Sciencemadness Discussion Board

sodium chlorate production questions

symboom - 29-3-2011 at 21:00

so i have a chlorate cell platinum titanium anode why do i get chlorates at 5 volt 20 amp but at 36 volt 36 amp power source
i only get hydrogen and oxygen.both solutions are hot and concentrated

also my platinum anode electrode got partly melted under water and the melted part is black on the platinum what formed from it melting when the two electrodes accidentally touched

woelen - 29-3-2011 at 22:45

Stupid you :D

Higher voltage only adds more heat and destruction of electrodes! Do not use more than 5 (maybe 6) volts. All excess voltage is converted to heat and nothing more. If you want higher currents, then place electrodes closer to each other, use even higher concentration, or use parallel cells. Increasing voltage is not the way to go!

Btw, please search the forums for more information. On sciencemadness there are tons of posts about chlorate production and many of these will be very helpful.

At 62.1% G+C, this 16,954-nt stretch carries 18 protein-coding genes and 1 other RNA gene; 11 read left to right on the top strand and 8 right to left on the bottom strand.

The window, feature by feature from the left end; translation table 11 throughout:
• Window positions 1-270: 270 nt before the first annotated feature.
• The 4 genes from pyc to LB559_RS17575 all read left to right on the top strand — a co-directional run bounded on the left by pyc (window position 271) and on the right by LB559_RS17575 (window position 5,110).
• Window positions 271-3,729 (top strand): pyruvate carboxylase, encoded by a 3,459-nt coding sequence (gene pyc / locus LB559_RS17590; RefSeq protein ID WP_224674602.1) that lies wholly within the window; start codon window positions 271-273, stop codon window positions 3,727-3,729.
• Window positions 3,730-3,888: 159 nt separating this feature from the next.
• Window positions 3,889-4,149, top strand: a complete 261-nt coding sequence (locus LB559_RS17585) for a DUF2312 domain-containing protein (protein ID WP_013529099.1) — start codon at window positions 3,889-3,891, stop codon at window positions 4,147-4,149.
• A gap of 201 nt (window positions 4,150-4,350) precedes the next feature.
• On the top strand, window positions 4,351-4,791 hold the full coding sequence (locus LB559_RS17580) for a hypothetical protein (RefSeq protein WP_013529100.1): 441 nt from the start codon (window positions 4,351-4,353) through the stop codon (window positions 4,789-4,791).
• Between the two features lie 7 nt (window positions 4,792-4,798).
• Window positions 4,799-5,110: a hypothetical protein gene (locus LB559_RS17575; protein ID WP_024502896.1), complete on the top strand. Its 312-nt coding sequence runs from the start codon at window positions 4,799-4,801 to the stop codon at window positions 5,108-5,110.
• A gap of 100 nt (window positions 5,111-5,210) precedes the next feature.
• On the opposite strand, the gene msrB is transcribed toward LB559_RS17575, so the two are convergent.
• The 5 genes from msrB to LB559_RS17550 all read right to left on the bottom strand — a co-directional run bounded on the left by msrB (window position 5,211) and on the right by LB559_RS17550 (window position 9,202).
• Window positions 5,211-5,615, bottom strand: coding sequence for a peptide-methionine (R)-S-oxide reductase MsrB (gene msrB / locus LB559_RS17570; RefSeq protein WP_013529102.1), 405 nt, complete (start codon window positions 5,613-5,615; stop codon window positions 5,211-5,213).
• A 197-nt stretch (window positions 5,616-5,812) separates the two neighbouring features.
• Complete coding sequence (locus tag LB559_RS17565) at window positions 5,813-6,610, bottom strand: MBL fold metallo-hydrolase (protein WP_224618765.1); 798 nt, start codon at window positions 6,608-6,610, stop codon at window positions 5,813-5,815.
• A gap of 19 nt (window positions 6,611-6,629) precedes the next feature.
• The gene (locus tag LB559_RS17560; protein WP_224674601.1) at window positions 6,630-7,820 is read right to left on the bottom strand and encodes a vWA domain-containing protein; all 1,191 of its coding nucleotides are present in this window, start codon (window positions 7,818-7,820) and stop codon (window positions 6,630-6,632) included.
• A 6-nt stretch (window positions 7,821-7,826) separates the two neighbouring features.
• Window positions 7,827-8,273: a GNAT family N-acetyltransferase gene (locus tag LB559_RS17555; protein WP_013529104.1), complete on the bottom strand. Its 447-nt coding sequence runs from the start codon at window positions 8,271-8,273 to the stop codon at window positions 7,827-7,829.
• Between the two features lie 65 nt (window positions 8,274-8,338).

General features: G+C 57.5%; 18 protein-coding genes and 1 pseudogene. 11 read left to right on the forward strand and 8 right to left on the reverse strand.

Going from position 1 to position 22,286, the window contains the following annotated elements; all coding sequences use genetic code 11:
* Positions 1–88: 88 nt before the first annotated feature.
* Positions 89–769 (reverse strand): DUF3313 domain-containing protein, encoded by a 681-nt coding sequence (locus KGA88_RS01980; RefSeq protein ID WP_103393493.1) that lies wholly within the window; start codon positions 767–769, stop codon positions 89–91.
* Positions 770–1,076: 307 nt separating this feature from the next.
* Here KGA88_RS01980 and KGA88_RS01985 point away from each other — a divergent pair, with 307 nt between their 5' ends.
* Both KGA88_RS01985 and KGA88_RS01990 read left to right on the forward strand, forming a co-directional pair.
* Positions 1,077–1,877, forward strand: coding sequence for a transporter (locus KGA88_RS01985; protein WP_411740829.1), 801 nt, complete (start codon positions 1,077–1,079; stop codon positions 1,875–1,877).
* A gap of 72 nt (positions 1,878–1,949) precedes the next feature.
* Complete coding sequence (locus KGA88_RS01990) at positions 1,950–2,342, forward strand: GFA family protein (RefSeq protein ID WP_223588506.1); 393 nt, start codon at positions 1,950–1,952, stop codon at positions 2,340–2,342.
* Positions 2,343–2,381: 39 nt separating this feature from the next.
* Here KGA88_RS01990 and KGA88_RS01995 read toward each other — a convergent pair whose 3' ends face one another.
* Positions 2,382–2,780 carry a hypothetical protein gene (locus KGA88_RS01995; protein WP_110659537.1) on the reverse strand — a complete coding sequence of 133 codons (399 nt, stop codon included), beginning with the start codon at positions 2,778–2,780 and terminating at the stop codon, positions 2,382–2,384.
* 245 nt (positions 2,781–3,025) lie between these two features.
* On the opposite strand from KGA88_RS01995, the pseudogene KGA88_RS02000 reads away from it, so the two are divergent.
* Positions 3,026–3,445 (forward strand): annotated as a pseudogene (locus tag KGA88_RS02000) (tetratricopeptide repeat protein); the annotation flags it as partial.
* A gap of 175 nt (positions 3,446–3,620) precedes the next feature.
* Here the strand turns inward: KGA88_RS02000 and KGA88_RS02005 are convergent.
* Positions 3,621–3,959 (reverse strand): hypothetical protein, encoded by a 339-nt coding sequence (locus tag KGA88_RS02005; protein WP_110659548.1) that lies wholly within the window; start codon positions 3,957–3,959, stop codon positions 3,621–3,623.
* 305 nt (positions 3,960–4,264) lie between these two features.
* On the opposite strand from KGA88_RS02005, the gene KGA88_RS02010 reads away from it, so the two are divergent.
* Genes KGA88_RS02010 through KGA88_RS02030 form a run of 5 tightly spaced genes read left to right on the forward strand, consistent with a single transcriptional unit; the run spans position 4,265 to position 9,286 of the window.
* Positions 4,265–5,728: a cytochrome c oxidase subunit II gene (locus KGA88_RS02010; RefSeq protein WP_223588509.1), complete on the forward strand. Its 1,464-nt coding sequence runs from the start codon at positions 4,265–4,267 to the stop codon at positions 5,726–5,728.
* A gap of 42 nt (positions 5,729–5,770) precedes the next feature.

This may also be interesting: http://www.oxidizing.110mb.com/chlorate/chlorate.html

an interesting discovery

symboom - 30-3-2011 at 07:02

well it was not all bad the black part of my platinum anode when it melted figured out it is platinum oxide and it seems to make the chlorate in a shorter amount of time at 5v and if i use it as the cathode i can electroplate platinum on what ever i use as a anode

pjig - 30-3-2011 at 07:16

"or use parallel cells. "

Could you elaborate on this?

I have two power sources and was considering running two cells independent of each-other. But what you describe sounds more energy efficient, and I'd like to know more.

Are you are describing one power source in parallel to 2 cells? .... forgive me for the misunderstanding if so.

[Edited on 30-3-2011 by pjig]

parallel cells

symboom - 30-3-2011 at 10:32

what he means parallel cells if you have a 12 volt you take two wire leads from the negative and positive side and connected to two cells. both cells will have around 6 volt or less depending on factors that allow it. simultaneously creating (per)chlorate in both containers. but ive read that battery chargers are not good to use because they fluctuate in wattage which is good for charging batteries bad for electrodes though

m1tanker78 - 30-3-2011 at 14:05